Sunday, November 25, 2007

Casa Felix

It was my fourth time at Casa Felix, the hidden puerta cerrada restaurant that's part of a dining trend that's smokin' up the Buenos Aires night scene (there’s a New York Times piece on it, look it up). Casa Felix is helmed by chef Diego Felix, who although Argentine picked up his gastronomic training in the states and all over South America, chiefly in Paraguay. His strikingly beautiful girlfriend, Sanra, an American, works the pastry/dessert component. For 65 pesos/person (it used to be 70), you get this fantastically multi-layered, multi-course meal that's either vegetarian or pescatarian or vegan (your choice) involving fresh, seasonal, and sometimes organic players. Fourth time's the charm--as were the first, second, and third. Truth be told, I've never had an experience there that wasn't outstanding in some way.

Casa Felix used to be in an eclectic, funky space in Palermo Hollywood, complete with an open-air courtyard (it often reminded me of something you'd see in that hipster part of LA known as Silverlake). Now it's in Chacarita, a family nabe I never read about, in an even bigger, funkier space--also with an open-air courtyard. I was pleased to see that the ambiance hadn't been altered with the move, since I so loved the tree murals and the under-the-stars seating (weather permitting) of the old place, also because part of dining in someone else's house requires a leap of aesthetic faith of sort--i.e., that they won't have, as my brother Bo so charmingly put it, shitty taste in decor. (The concept of a closed-door restaurant eluded him, and he kept picturing us barging into someone's Roseanne-like living room decked with thrift-store art and a blaring TV used as a soundtrack.) Rest assured, Bo was comforted by what he saw.

In a crunchy little nutshell, we had an amazing meal. Each course kept topping the previous in complexity and taste. I think Diego's specialty lies in how he twines the salty, sweet, and sour in a compelling way--often mixing veggies and fruit so you get your vities and minerals all out of the way--the end product being some kind of taste bombshell. It was like having a wholesome frat (oxymoron much?) party inside your mouth--and with raw zucchini of all things! (Even my awesome mom can't get me to eat that.)

So here was last night's lineup:

(1) Tropical white wine sangria (with floating bits of pineapple and mango)

(2) Spicy black bean dip served with homemade bread, not pictured because I ate it all. [The bread was so pillowy soft, I wanted to doze on it.]

(3) Organic zucchini rolls stuffed with steamed beets, goat cheese, and pine mushroom with an apricot and saffron dressing. [This was to die for. Even the carrot slaw was crunchy sweet. Seriously, I think I heard Nannette moaning from the sheer deliciousness of it all.]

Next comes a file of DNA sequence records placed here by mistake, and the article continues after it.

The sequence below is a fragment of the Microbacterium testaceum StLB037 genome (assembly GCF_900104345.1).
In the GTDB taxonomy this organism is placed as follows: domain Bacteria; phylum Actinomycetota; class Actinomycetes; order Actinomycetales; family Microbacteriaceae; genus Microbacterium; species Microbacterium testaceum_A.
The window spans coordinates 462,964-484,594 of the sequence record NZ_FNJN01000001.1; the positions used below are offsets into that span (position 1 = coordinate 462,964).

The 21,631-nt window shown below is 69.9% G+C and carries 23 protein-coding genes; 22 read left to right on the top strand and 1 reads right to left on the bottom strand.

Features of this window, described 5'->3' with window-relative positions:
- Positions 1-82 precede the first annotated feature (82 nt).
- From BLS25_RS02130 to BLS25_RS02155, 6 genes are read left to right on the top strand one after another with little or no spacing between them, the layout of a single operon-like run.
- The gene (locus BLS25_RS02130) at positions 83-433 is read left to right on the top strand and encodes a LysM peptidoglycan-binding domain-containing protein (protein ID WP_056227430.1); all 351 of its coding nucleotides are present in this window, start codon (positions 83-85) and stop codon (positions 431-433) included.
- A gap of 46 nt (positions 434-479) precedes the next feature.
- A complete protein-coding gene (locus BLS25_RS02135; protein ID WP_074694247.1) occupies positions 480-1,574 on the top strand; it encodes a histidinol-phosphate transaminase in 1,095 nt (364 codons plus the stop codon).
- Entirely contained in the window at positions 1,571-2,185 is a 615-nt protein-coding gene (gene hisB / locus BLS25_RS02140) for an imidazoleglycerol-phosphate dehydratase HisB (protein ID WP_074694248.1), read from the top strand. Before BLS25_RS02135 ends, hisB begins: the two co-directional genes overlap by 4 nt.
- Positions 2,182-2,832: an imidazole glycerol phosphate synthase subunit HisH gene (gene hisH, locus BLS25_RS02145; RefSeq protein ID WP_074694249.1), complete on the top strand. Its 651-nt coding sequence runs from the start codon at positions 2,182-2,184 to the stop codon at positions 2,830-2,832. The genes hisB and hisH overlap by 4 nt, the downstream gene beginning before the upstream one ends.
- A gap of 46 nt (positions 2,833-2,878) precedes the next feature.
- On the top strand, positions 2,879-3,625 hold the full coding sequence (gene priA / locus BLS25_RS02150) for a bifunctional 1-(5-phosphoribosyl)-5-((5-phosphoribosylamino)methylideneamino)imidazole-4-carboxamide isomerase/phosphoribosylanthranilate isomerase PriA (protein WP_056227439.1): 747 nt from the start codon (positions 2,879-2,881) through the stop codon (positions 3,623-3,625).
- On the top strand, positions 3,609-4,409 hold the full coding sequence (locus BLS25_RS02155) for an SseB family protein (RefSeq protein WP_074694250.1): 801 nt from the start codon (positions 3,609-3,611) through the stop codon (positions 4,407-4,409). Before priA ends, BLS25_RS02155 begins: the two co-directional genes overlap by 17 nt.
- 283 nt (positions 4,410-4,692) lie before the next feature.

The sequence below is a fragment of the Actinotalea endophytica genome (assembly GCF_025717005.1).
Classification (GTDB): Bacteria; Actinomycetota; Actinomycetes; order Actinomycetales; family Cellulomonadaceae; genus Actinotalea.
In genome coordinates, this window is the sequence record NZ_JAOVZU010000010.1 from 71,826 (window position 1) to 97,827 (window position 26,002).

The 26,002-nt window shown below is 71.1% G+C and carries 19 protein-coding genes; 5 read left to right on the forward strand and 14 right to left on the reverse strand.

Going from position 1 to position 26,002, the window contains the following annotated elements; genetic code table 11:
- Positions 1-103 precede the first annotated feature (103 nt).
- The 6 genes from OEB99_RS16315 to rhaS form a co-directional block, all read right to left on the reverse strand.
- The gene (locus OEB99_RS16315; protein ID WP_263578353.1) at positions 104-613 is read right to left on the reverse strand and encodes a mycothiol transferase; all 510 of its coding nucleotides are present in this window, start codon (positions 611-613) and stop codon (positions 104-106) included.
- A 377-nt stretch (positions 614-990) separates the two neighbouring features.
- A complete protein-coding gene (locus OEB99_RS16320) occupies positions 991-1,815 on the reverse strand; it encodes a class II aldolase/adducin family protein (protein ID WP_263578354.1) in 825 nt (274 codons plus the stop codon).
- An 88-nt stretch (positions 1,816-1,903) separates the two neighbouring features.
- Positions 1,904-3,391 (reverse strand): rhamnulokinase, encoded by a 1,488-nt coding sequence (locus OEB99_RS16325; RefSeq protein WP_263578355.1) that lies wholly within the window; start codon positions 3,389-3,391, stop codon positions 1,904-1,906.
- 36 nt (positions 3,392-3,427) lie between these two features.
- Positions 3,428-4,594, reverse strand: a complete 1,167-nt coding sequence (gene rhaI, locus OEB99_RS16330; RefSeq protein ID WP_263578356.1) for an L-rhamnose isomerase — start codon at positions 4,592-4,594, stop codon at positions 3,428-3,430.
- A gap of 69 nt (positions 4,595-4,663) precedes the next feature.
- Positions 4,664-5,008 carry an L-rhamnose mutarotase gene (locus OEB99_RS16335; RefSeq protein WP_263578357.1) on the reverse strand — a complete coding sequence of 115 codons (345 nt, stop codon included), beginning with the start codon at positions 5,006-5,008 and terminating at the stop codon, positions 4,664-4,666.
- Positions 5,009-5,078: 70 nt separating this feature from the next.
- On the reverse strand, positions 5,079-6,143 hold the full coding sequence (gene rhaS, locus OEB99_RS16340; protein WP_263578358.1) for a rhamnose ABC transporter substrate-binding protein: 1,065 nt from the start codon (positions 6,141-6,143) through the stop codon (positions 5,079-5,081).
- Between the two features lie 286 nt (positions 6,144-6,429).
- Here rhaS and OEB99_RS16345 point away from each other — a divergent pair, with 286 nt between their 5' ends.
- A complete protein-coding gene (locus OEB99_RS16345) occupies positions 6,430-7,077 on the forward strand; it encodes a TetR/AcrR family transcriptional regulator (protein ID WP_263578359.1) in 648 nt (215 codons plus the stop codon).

(4) Mbeyú with chunky tomato and pineapple salsa, scattered with Colombian or Bolivan peanuts. [The grilled mbeyú was addicting. I kept swiping off of other people's plate. Mbeyú is a Paraguayan carb made with yucca and taro, although to my rather uninformed palate, it tasted an awful lot like Japanese mochi, pounded rice. Actually, my thirteen-year-old budding foodie pointed that out.]

(5) Melon granita, to cleanse the palate and prep you for the main course, which was...

(6) Grilled grouper fish with sautéed seasonal veggies, lime-flavored mashed potatoes with yellow chilies, served with a side of black-olive tapenade. [Outstanding kaleidoscope of flavors: salty fish, mouth-puckeringly sour puréed papas--though I didn't detect any chilies--and sweet smashed olives. Each bite had something interesting. Swoon.]

(7) Carob and peanut butter cake with orange mousse. [This was good though to be honest, we were so stuffed at that point I’m not sure we did it justice. The orange topping was less mousse and more icy sorbet-like. I liked this, but I will forever plead my loyalty to their staggeringly good tres leches cake, first served back in February.]

(8) Cocido negro, a Latin American hot beverage involving burning the yerba maté with sugar to get that dark color. [Musky and sweet and oh-so comforting nearly 3 hours later...]

Good food + good company = one of life's greatest pleasures. And in this intimate, hidden diner, you get to revel in both. So...what are you waiting for--they only seat 12 a night! Make that reservation stat.

1 comment:

Anonymous said...

Hi from Cape Town, South Africa. I read about CASA FELIX on NYTimes site. As we are visiting BA in Dec 2008 I contacted Diego - and to my delight he replied today. Then I discovered your write up of it as well. Thanks so much, as I will be passing your words on to the rest of my friends who will be travelling with me. Happy eating. EdToit